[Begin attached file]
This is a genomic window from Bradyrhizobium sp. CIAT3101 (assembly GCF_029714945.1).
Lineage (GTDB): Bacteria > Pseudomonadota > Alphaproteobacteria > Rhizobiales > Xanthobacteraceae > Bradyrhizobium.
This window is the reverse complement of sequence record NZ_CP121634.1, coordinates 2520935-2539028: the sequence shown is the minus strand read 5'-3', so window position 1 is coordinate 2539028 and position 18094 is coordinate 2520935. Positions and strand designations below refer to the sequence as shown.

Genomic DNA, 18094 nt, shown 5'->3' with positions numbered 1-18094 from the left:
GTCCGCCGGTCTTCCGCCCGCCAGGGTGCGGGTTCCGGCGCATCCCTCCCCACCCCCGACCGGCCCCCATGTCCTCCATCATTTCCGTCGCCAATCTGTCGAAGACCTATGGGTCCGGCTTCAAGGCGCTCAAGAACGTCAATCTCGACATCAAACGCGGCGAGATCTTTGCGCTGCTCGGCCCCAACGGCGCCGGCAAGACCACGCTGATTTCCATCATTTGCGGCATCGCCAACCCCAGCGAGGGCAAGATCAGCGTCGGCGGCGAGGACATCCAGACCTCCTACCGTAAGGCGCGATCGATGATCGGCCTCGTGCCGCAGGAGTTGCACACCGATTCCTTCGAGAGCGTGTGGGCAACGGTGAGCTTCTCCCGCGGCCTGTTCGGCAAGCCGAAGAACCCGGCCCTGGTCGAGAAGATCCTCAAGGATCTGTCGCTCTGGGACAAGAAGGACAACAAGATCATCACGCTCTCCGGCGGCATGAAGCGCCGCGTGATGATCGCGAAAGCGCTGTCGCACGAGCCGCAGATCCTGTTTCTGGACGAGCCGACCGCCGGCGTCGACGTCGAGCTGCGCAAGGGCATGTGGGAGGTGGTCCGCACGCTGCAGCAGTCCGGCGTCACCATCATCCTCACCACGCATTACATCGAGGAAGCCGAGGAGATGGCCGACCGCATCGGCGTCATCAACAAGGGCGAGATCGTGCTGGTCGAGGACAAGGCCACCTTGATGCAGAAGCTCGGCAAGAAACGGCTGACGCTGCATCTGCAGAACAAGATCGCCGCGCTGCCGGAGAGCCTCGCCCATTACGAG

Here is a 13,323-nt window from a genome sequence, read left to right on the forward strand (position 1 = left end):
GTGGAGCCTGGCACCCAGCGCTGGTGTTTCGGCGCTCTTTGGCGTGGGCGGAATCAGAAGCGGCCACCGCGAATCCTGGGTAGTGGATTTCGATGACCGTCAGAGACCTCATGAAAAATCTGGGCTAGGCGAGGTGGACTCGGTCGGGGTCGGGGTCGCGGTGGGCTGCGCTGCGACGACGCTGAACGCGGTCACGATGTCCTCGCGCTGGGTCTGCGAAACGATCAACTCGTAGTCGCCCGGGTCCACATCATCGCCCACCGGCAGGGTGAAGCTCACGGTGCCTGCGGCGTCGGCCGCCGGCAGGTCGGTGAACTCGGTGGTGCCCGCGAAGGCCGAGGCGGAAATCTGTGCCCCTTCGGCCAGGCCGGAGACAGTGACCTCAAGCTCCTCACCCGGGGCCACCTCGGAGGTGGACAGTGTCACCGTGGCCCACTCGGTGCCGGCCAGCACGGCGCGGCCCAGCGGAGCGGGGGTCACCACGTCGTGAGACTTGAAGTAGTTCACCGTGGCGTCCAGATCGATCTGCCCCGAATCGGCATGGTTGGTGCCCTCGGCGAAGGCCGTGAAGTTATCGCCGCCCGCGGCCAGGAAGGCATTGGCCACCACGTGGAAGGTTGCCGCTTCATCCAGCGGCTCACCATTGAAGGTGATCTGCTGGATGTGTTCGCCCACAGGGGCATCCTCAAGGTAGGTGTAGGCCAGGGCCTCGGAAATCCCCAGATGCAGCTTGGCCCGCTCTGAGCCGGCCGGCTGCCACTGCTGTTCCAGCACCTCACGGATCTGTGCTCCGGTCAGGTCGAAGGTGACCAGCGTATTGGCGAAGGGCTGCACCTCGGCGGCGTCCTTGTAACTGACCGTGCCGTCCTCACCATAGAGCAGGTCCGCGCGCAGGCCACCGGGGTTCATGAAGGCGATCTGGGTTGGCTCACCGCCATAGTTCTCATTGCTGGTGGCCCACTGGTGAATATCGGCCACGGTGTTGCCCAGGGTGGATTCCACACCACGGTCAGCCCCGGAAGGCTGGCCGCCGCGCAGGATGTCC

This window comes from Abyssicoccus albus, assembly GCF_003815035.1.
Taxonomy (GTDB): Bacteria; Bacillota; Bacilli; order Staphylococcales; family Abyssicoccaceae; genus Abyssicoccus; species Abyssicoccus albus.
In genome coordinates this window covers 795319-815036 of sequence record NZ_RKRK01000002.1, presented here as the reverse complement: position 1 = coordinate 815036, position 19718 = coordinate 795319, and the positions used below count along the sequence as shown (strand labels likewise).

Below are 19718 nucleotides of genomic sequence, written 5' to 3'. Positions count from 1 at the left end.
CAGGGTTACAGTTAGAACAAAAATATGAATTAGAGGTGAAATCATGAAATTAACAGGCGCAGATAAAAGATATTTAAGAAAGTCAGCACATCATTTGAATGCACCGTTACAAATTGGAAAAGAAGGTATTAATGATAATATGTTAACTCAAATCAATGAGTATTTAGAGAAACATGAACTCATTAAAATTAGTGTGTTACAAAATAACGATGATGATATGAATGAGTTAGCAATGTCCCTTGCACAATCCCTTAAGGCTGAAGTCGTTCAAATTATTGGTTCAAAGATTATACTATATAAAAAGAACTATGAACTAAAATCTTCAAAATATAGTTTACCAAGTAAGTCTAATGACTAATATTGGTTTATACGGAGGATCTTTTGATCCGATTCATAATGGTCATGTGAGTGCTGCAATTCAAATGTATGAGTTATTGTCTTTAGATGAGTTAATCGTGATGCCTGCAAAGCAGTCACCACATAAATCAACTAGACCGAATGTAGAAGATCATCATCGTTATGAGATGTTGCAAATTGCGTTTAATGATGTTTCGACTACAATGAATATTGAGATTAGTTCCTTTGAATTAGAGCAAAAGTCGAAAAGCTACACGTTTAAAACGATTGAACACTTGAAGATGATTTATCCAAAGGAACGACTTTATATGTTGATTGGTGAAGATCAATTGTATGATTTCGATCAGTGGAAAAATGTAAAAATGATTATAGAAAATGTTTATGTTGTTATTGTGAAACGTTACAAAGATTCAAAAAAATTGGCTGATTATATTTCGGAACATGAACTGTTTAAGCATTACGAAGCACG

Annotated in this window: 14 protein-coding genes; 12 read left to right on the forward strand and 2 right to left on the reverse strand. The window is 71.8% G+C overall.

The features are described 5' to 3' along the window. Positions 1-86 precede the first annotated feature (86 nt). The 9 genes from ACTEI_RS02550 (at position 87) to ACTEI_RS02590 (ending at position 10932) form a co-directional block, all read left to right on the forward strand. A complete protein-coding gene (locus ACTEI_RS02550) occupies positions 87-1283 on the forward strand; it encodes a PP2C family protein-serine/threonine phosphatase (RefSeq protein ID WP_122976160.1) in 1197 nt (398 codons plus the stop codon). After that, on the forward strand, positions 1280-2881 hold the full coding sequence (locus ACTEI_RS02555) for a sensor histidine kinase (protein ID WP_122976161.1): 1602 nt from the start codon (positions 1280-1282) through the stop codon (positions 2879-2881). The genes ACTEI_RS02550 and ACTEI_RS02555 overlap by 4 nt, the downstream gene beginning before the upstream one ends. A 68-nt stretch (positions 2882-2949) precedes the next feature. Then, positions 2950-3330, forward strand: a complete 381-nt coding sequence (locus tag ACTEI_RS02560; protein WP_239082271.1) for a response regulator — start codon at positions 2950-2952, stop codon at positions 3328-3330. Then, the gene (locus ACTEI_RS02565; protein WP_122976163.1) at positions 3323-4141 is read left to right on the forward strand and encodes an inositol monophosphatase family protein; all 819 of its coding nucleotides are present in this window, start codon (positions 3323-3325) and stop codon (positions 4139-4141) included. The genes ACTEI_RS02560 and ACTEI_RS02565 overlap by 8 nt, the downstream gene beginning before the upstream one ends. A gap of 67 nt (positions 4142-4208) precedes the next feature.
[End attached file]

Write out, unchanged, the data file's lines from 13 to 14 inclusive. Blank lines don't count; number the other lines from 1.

Annotated in this window: 14 protein-coding genes; 12 read left to right on the forward strand and 2 right to left on the reverse strand. The window is 71.8% G+C overall.

The features are described 5' to 3' along the window. Positions 1-86 precede the first annotated feature (86 nt). The 9 genes from ACTEI_RS02550 (at position 87) to ACTEI_RS02590 (ending at position 10932) form a co-directional block, all read left to right on the forward strand. A complete protein-coding gene (locus ACTEI_RS02550) occupies positions 87-1283 on the forward strand; it encodes a PP2C family protein-serine/threonine phosphatase (RefSeq protein ID WP_122976160.1) in 1197 nt (398 codons plus the stop codon). After that, on the forward strand, positions 1280-2881 hold the full coding sequence (locus ACTEI_RS02555) for a sensor histidine kinase (protein ID WP_122976161.1): 1602 nt from the start codon (positions 1280-1282) through the stop codon (positions 2879-2881). The genes ACTEI_RS02550 and ACTEI_RS02555 overlap by 4 nt, the downstream gene beginning before the upstream one ends. A 68-nt stretch (positions 2882-2949) precedes the next feature. Then, positions 2950-3330, forward strand: a complete 381-nt coding sequence (locus tag ACTEI_RS02560; protein WP_239082271.1) for a response regulator — start codon at positions 2950-2952, stop codon at positions 3328-3330. Then, the gene (locus ACTEI_RS02565; protein WP_122976163.1) at positions 3323-4141 is read left to right on the forward strand and encodes an inositol monophosphatase family protein; all 819 of its coding nucleotides are present in this window, start codon (positions 3323-3325) and stop codon (positions 4139-4141) included. The genes ACTEI_RS02560 and ACTEI_RS02565 overlap by 8 nt, the downstream gene beginning before the upstream one ends. A gap of 67 nt (positions 4142-4208) precedes the next feature.